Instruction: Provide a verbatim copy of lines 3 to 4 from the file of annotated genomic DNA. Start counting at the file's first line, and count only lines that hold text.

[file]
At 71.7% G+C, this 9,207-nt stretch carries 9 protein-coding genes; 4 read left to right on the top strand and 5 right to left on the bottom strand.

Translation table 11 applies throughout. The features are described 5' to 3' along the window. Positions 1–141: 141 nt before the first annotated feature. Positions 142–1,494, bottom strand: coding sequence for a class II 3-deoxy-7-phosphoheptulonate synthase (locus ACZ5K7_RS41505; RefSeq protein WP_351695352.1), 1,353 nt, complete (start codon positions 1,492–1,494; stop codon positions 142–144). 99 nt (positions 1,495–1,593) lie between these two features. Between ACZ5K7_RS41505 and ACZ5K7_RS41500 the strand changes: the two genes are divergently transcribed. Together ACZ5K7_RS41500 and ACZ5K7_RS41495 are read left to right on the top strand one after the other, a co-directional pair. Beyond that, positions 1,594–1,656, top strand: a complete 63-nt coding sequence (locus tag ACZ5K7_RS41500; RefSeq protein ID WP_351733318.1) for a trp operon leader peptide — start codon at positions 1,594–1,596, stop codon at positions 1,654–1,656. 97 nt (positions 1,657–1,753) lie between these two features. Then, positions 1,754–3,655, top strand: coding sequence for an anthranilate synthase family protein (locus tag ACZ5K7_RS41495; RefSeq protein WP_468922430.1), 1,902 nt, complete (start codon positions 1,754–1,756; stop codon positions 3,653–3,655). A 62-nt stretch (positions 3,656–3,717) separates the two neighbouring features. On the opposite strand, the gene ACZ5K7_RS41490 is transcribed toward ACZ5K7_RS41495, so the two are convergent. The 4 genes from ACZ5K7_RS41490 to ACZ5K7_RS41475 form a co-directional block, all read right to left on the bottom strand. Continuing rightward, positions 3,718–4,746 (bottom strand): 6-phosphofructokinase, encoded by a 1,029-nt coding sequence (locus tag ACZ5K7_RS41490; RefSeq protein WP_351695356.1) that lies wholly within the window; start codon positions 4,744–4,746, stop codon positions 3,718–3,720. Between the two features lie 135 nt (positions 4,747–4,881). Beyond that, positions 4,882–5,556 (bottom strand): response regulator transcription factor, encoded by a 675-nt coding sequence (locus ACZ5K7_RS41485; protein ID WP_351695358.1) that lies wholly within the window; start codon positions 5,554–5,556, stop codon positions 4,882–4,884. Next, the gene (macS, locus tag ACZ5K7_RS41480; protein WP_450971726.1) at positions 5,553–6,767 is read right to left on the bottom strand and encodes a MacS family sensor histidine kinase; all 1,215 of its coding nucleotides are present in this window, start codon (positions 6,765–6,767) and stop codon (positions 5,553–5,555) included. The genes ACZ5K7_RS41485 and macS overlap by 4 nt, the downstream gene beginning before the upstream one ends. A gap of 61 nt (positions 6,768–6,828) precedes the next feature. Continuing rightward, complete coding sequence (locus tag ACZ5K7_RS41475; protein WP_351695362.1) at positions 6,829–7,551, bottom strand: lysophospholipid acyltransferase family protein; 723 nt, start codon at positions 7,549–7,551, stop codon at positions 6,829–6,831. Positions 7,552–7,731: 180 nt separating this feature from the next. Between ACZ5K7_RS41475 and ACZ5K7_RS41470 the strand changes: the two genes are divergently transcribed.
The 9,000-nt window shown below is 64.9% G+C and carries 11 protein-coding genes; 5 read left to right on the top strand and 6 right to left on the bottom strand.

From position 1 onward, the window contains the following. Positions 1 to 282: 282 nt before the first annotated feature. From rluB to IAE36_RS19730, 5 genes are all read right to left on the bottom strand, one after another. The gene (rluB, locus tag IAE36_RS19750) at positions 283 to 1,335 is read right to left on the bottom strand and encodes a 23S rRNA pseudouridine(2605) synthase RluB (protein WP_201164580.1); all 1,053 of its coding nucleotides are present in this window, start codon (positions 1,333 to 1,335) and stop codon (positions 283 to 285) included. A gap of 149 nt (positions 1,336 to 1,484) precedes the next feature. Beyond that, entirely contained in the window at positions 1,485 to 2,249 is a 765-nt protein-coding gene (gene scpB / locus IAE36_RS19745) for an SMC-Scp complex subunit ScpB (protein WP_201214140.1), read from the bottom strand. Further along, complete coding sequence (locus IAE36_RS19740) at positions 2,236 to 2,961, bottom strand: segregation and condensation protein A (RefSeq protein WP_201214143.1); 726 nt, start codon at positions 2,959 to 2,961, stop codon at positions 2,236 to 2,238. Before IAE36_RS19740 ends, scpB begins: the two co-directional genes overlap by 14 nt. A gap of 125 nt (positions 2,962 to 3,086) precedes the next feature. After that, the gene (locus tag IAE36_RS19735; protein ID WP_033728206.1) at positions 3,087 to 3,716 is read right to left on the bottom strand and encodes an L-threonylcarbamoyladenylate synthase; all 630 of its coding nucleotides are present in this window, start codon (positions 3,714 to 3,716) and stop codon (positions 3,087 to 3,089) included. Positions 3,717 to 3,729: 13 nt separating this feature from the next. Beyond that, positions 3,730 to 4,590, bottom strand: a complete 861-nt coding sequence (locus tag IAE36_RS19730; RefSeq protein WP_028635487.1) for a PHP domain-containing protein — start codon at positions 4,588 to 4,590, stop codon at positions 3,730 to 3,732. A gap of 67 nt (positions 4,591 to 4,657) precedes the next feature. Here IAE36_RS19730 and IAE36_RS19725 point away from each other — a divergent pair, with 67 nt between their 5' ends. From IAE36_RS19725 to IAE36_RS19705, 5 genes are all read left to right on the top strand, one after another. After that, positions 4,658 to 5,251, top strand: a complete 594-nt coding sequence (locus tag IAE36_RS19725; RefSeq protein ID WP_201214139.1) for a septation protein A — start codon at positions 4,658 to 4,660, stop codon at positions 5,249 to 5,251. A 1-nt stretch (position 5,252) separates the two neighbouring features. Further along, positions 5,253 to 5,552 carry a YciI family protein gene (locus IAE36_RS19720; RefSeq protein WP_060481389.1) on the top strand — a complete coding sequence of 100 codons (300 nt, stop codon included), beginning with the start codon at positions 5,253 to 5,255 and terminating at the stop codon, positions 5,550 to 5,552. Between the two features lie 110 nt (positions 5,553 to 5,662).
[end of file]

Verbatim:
The 9,000-nt window shown below is 64.9% G+C and carries 11 protein-coding genes; 5 read left to right on the top strand and 6 right to left on the bottom strand.

From position 1 onward, the window contains the following. Positions 1 to 282: 282 nt before the first annotated feature. From rluB to IAE36_RS19730, 5 genes are all read right to left on the bottom strand, one after another. The gene (rluB, locus tag IAE36_RS19750) at positions 283 to 1,335 is read right to left on the bottom strand and encodes a 23S rRNA pseudouridine(2605) synthase RluB (protein WP_201164580.1); all 1,053 of its coding nucleotides are present in this window, start codon (positions 1,333 to 1,335) and stop codon (positions 283 to 285) included. A gap of 149 nt (positions 1,336 to 1,484) precedes the next feature. Beyond that, entirely contained in the window at positions 1,485 to 2,249 is a 765-nt protein-coding gene (gene scpB / locus IAE36_RS19745) for an SMC-Scp complex subunit ScpB (protein WP_201214140.1), read from the bottom strand. Further along, complete coding sequence (locus IAE36_RS19740) at positions 2,236 to 2,961, bottom strand: segregation and condensation protein A (RefSeq protein WP_201214143.1); 726 nt, start codon at positions 2,959 to 2,961, stop codon at positions 2,236 to 2,238. Before IAE36_RS19740 ends, scpB begins: the two co-directional genes overlap by 14 nt. A gap of 125 nt (positions 2,962 to 3,086) precedes the next feature. After that, the gene (locus tag IAE36_RS19735; protein ID WP_033728206.1) at positions 3,087 to 3,716 is read right to left on the bottom strand and encodes an L-threonylcarbamoyladenylate synthase; all 630 of its coding nucleotides are present in this window, start codon (positions 3,714 to 3,716) and stop codon (positions 3,087 to 3,089) included. Positions 3,717 to 3,729: 13 nt separating this feature from the next. Beyond that, positions 3,730 to 4,590, bottom strand: a complete 861-nt coding sequence (locus tag IAE36_RS19730; RefSeq protein WP_028635487.1) for a PHP domain-containing protein — start codon at positions 4,588 to 4,590, stop codon at positions 3,730 to 3,732. A gap of 67 nt (positions 4,591 to 4,657) precedes the next feature. Here IAE36_RS19730 and IAE36_RS19725 point away from each other — a divergent pair, with 67 nt between their 5' ends. From IAE36_RS19725 to IAE36_RS19705, 5 genes are all read left to right on the top strand, one after another. After that, positions 4,658 to 5,251, top strand: a complete 594-nt coding sequence (locus tag IAE36_RS19725; RefSeq protein ID WP_201214139.1) for a septation protein A — start codon at positions 4,658 to 4,660, stop codon at positions 5,249 to 5,251. A 1-nt stretch (position 5,252) separates the two neighbouring features. Further along, positions 5,253 to 5,552 carry a YciI family protein gene (locus IAE36_RS19720; RefSeq protein WP_060481389.1) on the top strand — a complete coding sequence of 100 codons (300 nt, stop codon included), beginning with the start codon at positions 5,253 to 5,255 and terminating at the stop codon, positions 5,550 to 5,552. Between the two features lie 110 nt (positions 5,553 to 5,662).